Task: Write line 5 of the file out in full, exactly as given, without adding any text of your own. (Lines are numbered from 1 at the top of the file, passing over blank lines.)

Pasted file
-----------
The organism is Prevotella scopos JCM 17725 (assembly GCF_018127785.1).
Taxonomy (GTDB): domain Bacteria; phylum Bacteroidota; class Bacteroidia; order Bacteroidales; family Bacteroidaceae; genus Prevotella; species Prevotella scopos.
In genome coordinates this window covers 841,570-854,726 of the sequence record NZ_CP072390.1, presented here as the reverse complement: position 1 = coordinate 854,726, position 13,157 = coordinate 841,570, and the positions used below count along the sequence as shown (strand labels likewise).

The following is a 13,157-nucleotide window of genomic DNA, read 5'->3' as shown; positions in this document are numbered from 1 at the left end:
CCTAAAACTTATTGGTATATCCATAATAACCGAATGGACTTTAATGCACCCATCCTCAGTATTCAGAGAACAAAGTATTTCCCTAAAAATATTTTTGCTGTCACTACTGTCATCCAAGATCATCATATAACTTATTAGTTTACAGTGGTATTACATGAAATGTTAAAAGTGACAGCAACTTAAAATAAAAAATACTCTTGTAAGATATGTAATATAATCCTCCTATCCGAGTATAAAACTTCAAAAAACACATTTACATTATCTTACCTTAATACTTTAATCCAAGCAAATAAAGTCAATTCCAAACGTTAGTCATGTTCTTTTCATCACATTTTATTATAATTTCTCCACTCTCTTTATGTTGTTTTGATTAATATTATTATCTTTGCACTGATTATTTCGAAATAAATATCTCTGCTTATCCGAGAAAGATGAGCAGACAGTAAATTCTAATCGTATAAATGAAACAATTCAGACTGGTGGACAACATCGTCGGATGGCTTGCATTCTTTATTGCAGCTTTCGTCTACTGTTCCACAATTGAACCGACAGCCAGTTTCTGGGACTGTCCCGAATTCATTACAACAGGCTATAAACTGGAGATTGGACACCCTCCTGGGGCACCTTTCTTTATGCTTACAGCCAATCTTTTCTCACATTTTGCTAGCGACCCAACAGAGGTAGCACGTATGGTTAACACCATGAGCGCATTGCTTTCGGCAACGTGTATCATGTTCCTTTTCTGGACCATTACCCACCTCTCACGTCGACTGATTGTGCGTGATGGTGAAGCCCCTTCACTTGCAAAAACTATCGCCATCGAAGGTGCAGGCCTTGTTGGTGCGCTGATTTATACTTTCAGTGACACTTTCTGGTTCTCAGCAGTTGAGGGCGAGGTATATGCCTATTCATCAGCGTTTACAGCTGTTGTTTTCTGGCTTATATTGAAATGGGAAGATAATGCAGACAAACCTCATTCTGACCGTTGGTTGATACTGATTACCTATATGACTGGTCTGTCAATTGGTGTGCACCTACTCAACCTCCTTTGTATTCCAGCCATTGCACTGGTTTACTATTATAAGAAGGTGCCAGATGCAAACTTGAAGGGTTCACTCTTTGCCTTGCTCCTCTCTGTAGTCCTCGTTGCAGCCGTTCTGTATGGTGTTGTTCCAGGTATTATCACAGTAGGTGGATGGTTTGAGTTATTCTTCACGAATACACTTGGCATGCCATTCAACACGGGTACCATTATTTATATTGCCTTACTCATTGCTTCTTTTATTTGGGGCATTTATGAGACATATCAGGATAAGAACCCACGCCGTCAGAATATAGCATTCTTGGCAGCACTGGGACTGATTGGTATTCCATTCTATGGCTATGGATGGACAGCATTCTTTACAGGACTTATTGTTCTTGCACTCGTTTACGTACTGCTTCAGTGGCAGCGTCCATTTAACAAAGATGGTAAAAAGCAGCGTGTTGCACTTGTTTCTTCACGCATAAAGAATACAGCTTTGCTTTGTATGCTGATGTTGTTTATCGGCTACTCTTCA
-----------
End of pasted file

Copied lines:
CCTAAAACTTATTGGTATATCCATAATAACCGAATGGACTTTAATGCACCCATCCTCAGTATTCAGAGAACAAAGTATTTCCCTAAAAATATTTTTGCTGTCACTACTGTCATCCAAGATCATCATATAACTTATTAGTTTACAGTGGTATTACATGAAATGTTAAAAGTGACAGCAACTTAAAATAAAAAATACTCTTGTAAGATATGTAATATAATCCTCCTATCCGAGTATAAAACTTCAAAAAACACATTTACATTATCTTACCTTAATACTTTAATCCAAGCAAATAAAGTCAATTCCAAACGTTAGTCATGTTCTTTTCATCACATTTTATTATAATTTCTCCACTCTCTTTATGTTGTTTTGATTAATATTATTATCTTTGCACTGATTATTTCGAAATAAATATCTCTGCTTATCCGAGAAAGATGAGCAGACAGTAAATTCTAATCGTATAAATGAAACAATTCAGACTGGTGGACAACATCGTCGGATGGCTTGCATTCTTTATTGCAGCTTTCGTCTACTGTTCCACAATTGAACCGACAGCCAGTTTCTGGGACTGTCCCGAATTCATTACAACAGGCTATAAACTGGAGATTGGACACCCTCCTGGGGCACCTTTCTTTATGCTTACAGCCAATCTTTTCTCACATTTTGCTAGCGACCCAACAGAGGTAGCACGTATGGTTAACACCATGAGCGCATTGCTTTCGGCAACGTGTATCATGTTCCTTTTCTGGACCATTACCCACCTCTCACGTCGACTGATTGTGCGTGATGGTGAAGCCCCTTCACTTGCAAAAACTATCGCCATCGAAGGTGCAGGCCTTGTTGGTGCGCTGATTTATACTTTCAGTGACACTTTCTGGTTCTCAGCAGTTGAGGGCGAGGTATATGCCTATTCATCAGCGTTTACAGCTGTTGTTTTCTGGCTTATATTGAAATGGGAAGATAATGCAGACAAACCTCATTCTGACCGTTGGTTGATACTGATTACCTATATGACTGGTCTGTCAATTGGTGTGCACCTACTCAACCTCCTTTGTATTCCAGCCATTGCACTGGTTTACTATTATAAGAAGGTGCCAGATGCAAACTTGAAGGGTTCACTCTTTGCCTTGCTCCTCTCTGTAGTCCTCGTTGCAGCCGTTCTGTATGGTGTTGTTCCAGGTATTATCACAGTAGGTGGATGGTTTGAGTTATTCTTCACGAATACACTTGGCATGCCATTCAACACGGGTACCATTATTTATATTGCCTTACTCATTGCTTCTTTTATTTGGGGCATTTATGAGACATATCAGGATAAGAACCCACGCCGTCAGAATATAGCATTCTTGGCAGCACTGGGACTGATTGGTATTCCATTCTATGGCTATGGATGGACAGCATTCTTTACAGGACTTATTGTTCTTGCACTCGTTTACGTACTGCTTCAGTGGCAGCGTCCATTTAACAAAGATGGTAAAAAGCAGCGTGTTGCACTTGTTTCTTCACGCATAAAGAATACAGCTTTGCTTTGTATGCTGATGTTGTTTATCGGCTACTCTTCA